Japan is an important investor in Burma (both in the form of private investment and development assistance) so Japanese reaction to the death of journalist Kenji Nagai is worth following. A colleague in Japan, Taka Furuichi, provides this brief summary of the press reaction:
Death of a Japanese journalist, Kenji Nagai, working for Tokyo-based video production company APF News Inc., has been covered as top news by major Japanese media since the incident on 27 September. Reports by major Japanese media so far are basically categorized into four aspects although all are apparently closely related each other: (1) death of Kenji Nagai; (2) reaction of Japanese government; (3) reaction of international community; and (4) safety of Japanese community in Myanmar.
Of these, a primary focus and concern, with growing anger, has been given to Nagai’s death. It has been gradually proved by video tapes, that are repeatedly shown in TV news, that a soldier targeted Nagai and shot him from a close distance. The videos are showing a shocking reality to the Japanese community that Myanmar military is really shooting unarmed people in Yangon. Under the circumstances, the Japanese government, even though it has kept an engagement policy with Myanmar, reacted. The Japan Times reported this morning that ‘The (Japanese) government will send Deputy Foreign Minister Mitoji Yabunaka to Myanmar for talks as early as Sunday (30 September) and may withdraw the ambassador, depending on the outcome, Japanese government sources said Friday. Yabunaka will urge Myanmar’s government to conduct a full investigation into Thursday’s fatal shooting of Kenji Nagai, and punish those who were involved, the sources said. To protest, the government is considering recalling the ambassador and reducing or suspending technical assistance to the country. It will decide on how to proceed after seeing how the military junta reacts to the requests, they said.’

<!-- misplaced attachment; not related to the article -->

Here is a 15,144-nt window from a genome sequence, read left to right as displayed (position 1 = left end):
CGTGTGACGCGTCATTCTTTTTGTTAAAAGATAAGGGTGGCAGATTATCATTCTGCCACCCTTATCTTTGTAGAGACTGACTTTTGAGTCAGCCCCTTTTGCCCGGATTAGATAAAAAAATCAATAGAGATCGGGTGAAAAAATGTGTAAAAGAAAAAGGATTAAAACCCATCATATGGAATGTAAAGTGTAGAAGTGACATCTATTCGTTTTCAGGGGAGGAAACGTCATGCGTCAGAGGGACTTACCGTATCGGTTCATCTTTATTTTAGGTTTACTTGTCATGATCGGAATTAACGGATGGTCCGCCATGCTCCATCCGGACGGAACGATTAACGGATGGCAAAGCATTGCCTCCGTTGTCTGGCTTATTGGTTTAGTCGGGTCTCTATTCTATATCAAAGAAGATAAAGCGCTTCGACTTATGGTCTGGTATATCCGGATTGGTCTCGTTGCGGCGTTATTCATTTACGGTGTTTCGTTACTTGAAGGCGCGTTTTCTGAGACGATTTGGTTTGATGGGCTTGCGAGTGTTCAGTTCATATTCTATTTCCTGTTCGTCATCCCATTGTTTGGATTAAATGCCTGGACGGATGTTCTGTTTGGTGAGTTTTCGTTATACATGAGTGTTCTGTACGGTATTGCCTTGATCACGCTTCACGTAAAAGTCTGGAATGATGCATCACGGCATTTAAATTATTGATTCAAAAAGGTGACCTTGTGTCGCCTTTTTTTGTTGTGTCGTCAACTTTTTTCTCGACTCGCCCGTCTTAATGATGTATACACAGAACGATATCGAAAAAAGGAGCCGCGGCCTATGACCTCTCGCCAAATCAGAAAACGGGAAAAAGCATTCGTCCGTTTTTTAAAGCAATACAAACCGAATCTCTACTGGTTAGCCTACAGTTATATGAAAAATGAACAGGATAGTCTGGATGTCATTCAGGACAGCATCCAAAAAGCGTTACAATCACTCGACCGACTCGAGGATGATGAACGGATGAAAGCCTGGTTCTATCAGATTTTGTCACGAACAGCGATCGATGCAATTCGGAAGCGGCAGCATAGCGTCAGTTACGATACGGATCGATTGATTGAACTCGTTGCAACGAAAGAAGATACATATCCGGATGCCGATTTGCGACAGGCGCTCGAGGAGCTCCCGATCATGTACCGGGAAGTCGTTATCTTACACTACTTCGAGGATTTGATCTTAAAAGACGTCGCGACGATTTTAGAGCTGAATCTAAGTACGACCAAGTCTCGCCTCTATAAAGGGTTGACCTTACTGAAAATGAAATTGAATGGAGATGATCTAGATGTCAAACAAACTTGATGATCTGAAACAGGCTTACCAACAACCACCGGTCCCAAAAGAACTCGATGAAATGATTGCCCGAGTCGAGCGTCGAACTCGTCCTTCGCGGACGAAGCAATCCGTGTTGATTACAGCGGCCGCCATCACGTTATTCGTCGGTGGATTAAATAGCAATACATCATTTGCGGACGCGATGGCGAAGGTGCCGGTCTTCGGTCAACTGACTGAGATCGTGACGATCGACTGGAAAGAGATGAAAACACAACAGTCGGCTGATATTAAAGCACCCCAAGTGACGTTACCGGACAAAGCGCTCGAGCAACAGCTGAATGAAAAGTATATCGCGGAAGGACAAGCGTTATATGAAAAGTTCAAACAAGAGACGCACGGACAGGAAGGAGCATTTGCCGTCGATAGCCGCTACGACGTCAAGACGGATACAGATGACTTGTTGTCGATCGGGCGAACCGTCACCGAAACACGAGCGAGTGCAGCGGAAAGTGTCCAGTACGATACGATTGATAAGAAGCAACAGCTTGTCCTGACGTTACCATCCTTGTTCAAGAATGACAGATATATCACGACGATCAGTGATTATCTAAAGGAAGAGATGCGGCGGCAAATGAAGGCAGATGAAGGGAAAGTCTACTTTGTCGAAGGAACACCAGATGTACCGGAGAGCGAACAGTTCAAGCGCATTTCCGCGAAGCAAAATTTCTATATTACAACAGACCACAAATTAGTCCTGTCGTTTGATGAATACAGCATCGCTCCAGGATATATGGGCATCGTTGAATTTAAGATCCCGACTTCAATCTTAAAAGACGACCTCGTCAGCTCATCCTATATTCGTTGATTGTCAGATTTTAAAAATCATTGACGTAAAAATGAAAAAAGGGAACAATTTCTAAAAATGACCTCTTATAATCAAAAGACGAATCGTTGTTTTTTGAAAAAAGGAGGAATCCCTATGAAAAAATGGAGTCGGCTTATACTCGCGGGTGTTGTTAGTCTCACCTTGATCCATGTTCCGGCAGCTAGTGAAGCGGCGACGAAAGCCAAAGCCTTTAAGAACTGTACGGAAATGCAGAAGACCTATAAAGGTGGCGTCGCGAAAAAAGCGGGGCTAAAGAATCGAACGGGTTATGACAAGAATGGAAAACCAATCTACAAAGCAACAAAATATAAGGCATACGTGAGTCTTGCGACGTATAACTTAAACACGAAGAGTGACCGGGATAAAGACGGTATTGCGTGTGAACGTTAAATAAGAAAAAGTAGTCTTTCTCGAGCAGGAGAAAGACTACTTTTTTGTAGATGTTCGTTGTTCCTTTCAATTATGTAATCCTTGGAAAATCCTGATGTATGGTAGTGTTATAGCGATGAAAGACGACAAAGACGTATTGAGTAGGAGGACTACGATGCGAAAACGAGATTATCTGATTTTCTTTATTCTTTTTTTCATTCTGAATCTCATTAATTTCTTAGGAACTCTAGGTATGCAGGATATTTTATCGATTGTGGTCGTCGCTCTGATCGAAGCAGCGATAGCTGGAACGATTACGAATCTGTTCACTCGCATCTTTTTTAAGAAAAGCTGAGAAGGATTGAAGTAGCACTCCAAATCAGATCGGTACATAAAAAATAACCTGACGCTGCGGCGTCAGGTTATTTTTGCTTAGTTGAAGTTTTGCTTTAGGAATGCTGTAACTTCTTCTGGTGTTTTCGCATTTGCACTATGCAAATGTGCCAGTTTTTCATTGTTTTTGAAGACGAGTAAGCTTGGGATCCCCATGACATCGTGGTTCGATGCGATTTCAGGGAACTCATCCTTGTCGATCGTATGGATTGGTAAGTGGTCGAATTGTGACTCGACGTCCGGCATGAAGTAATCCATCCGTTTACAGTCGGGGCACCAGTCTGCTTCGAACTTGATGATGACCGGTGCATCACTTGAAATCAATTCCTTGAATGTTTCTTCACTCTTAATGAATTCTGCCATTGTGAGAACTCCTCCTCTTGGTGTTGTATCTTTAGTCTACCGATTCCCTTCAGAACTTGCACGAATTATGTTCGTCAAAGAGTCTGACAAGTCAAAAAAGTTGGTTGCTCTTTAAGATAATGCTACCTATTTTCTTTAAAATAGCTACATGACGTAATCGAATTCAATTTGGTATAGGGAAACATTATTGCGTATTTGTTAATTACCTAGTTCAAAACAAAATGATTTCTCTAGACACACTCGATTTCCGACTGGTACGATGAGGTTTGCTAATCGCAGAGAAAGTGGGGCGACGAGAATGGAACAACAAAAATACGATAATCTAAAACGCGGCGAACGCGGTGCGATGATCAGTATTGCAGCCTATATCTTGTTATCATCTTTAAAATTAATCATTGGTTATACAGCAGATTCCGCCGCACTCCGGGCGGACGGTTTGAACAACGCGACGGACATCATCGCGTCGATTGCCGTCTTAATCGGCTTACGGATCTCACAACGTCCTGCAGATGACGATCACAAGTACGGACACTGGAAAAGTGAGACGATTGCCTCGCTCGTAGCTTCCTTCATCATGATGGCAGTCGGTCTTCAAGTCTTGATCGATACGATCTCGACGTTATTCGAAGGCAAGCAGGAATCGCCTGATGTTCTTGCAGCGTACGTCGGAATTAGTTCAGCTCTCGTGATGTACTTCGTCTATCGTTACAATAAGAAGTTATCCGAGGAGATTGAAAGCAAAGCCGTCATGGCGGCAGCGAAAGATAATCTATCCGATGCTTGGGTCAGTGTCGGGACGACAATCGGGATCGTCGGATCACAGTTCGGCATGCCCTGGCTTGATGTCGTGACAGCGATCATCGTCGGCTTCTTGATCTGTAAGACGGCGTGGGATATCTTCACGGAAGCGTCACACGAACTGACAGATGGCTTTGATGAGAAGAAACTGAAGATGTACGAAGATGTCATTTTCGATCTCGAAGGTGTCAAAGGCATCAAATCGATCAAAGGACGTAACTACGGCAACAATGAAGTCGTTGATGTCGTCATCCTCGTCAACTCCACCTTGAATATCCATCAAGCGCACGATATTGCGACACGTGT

Together with the international community, the Japanese government and media are strongly protesting against the action of the Myanmar military. Besides the message, the Japanese government may seriously move to further measures. The Asahi Simbun wrote an opinion this morning that ‘Intervention in politics of Southeast Asian countries involves distinctive difficulty due to their complexity of political systems and economic development. However, given that the current military action has happened, even ASEAN must have admitted that their passive approach of constructive engagement cannot be employed to the country. Unless the bloody military oppression on the innocent people ceases, Japan should consider further pressure on the country, including sanctions.’ Nagai’s death may have historical impact to bring a change of Japanese policy toward Myanmar.
Another colleague provides a somewhat different perspective.
After this tragic incident, the Ministry of Foreign Affairs raised its travel warning to “Level 3,” advising Japanese people to postpone any plans to visit the country. According to several reports, the Japanese government currently does not intend to further reduce official development assistance to Myanmar. After 2003 (shortly after Aung San Suu Kyi’s house arrest), Japan strongly limited its ODA to humanitarian aid. According to government officials, further cutting down the support to rural poor should be carefully considered. Contrary to US and European nations, Japan takes a far more cautious stance towards sanctioning the Myanmar government.
Further insights from New Mandala readers would be very welcome.